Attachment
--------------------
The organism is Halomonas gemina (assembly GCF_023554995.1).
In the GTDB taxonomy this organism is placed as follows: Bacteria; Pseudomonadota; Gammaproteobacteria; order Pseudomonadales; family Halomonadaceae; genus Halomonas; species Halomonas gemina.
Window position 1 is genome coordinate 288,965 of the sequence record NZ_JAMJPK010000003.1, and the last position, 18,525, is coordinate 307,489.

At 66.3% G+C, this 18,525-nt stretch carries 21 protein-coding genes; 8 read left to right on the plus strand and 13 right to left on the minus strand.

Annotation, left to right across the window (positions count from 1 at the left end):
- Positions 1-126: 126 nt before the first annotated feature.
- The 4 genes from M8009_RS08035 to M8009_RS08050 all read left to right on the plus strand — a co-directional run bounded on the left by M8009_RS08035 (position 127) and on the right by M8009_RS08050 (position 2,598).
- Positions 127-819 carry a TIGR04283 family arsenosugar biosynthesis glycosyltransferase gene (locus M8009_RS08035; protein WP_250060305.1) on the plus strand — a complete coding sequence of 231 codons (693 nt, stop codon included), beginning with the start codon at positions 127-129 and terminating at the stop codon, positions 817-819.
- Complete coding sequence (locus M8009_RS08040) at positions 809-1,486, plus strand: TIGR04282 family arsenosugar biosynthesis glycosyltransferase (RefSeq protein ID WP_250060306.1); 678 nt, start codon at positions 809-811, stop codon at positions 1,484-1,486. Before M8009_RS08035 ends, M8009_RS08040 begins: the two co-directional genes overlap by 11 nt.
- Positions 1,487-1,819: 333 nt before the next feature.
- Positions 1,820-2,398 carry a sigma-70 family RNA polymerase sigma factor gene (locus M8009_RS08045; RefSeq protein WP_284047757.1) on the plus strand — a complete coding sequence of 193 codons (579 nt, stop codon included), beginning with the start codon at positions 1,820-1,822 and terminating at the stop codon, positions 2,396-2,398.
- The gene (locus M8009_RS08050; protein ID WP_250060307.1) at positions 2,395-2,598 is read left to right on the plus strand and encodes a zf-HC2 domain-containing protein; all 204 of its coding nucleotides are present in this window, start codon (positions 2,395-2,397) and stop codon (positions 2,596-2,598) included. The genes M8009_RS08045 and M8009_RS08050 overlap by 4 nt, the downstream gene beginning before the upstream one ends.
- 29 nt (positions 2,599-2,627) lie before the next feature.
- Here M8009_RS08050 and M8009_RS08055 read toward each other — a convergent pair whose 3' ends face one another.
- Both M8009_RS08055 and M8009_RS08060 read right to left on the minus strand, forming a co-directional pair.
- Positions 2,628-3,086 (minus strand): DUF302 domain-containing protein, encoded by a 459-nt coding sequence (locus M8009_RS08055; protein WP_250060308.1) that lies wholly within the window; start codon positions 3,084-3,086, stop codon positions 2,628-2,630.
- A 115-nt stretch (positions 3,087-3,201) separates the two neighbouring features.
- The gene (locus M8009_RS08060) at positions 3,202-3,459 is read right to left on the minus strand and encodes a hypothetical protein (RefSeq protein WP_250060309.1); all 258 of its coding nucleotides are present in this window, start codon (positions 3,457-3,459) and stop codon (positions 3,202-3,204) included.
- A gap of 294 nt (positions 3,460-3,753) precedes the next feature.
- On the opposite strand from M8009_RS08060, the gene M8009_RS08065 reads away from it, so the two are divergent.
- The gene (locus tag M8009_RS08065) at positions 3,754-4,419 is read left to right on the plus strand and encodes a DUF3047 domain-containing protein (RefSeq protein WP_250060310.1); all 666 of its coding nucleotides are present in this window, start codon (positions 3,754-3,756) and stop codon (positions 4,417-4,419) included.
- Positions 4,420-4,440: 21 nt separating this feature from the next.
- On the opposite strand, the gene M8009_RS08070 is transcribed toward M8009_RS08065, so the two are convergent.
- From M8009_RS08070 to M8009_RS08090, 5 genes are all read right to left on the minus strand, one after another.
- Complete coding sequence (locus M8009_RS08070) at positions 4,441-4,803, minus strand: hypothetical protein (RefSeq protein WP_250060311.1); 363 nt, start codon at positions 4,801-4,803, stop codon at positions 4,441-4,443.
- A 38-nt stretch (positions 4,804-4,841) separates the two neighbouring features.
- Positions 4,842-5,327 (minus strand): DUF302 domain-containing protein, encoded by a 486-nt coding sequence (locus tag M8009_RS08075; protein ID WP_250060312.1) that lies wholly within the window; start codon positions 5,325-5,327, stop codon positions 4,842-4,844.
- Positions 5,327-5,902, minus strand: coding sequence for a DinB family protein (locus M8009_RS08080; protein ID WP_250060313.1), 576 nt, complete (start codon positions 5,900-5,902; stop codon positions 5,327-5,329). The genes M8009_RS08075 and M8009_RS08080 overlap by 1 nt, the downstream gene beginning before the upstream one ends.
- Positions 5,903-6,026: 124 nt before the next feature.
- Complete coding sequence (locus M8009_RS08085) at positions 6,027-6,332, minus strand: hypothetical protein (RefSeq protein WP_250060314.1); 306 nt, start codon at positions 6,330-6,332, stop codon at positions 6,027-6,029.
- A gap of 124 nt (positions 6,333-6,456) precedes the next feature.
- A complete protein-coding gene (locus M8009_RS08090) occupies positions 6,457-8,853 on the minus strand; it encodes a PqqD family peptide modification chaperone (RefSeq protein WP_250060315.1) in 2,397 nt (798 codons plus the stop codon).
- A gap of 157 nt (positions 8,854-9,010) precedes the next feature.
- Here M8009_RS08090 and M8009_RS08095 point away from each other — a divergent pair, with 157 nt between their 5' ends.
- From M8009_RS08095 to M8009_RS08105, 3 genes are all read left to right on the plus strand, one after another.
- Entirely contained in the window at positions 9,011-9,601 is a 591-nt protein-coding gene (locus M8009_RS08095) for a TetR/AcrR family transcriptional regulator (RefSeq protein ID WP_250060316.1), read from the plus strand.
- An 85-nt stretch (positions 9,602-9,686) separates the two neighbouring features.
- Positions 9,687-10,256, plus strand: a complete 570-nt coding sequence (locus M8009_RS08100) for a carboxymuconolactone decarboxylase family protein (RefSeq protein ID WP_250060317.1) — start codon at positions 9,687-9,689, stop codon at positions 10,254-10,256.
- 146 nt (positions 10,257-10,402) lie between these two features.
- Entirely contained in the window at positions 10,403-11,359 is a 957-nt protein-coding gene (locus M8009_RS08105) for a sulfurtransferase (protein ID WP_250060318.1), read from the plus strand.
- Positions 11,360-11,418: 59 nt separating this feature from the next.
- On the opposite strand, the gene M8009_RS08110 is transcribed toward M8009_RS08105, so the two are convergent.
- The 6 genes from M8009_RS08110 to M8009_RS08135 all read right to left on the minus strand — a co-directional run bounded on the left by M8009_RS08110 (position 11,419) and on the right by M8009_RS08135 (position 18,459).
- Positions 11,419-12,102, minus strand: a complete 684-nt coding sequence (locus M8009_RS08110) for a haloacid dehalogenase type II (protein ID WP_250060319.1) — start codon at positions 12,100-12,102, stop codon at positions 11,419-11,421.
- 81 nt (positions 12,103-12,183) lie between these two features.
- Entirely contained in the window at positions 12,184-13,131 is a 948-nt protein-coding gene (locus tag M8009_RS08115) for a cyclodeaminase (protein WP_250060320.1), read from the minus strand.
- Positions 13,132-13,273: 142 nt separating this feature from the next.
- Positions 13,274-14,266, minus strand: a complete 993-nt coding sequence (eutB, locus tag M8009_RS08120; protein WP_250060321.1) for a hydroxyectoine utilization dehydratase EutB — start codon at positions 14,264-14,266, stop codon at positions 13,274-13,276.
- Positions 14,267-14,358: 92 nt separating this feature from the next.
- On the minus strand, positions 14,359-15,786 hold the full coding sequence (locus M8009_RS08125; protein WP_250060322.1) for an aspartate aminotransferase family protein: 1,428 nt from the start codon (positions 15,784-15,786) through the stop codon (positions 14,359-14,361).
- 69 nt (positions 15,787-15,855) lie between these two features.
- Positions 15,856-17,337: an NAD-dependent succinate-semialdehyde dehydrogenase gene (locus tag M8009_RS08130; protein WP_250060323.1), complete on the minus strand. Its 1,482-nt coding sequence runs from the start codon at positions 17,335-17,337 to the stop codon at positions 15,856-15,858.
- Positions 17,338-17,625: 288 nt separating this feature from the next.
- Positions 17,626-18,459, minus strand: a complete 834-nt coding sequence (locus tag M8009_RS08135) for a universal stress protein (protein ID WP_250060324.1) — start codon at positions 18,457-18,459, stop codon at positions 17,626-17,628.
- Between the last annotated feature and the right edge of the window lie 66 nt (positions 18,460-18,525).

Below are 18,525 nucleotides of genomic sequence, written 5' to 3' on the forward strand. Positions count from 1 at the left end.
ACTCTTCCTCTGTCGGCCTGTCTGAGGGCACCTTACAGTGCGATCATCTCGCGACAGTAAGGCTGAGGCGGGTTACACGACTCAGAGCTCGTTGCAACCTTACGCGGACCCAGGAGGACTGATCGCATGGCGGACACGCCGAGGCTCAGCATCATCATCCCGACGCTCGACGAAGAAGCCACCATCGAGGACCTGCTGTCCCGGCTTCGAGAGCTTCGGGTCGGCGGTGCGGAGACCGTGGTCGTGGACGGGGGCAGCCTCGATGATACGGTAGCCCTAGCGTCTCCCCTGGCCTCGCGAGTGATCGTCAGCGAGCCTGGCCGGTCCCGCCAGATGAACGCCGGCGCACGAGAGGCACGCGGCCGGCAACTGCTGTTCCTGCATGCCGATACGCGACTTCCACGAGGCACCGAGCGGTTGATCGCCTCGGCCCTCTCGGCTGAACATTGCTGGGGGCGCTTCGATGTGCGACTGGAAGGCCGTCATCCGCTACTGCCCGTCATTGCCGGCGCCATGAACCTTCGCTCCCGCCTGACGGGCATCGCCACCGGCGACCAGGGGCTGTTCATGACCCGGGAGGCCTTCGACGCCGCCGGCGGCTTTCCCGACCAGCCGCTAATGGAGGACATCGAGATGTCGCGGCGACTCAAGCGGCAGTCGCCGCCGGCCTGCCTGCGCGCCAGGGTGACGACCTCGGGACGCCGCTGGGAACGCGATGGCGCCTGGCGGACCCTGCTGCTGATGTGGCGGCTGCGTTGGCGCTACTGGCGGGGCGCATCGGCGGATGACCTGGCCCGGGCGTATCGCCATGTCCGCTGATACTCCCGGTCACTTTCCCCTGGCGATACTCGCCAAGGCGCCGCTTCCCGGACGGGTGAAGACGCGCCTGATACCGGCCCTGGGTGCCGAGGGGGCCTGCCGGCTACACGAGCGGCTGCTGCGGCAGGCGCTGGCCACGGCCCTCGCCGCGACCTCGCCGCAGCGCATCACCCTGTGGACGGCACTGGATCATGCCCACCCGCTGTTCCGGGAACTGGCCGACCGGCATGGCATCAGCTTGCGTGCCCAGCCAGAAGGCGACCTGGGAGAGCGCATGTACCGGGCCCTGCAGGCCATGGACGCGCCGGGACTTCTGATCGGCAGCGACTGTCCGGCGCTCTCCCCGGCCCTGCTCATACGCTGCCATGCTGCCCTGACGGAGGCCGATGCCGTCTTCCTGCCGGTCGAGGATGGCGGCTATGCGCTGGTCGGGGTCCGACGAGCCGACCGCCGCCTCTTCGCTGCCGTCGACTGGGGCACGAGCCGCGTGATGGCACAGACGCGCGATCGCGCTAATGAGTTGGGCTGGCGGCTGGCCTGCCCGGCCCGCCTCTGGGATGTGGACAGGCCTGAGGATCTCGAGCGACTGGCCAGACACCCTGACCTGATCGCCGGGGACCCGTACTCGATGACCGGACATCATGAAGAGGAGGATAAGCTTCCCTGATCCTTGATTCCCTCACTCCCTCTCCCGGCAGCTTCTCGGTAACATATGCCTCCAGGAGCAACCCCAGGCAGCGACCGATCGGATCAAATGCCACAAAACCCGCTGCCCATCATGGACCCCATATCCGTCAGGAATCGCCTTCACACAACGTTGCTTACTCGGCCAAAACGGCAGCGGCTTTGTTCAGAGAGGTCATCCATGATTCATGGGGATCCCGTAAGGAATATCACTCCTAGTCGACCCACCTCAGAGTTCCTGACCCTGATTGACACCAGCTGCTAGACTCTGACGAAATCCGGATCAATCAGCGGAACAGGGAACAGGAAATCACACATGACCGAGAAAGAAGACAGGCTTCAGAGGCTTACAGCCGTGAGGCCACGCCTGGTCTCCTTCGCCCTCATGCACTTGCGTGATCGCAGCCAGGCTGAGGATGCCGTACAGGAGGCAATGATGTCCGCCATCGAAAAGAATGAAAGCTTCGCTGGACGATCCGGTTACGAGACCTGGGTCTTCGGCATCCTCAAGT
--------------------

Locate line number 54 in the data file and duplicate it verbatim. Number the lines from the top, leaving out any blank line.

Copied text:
- Positions 17,626-18,459, minus strand: a complete 834-nt coding sequence (locus tag M8009_RS08135) for a universal stress protein (protein ID WP_250060324.1) — start codon at positions 18,457-18,459, stop codon at positions 17,626-17,628.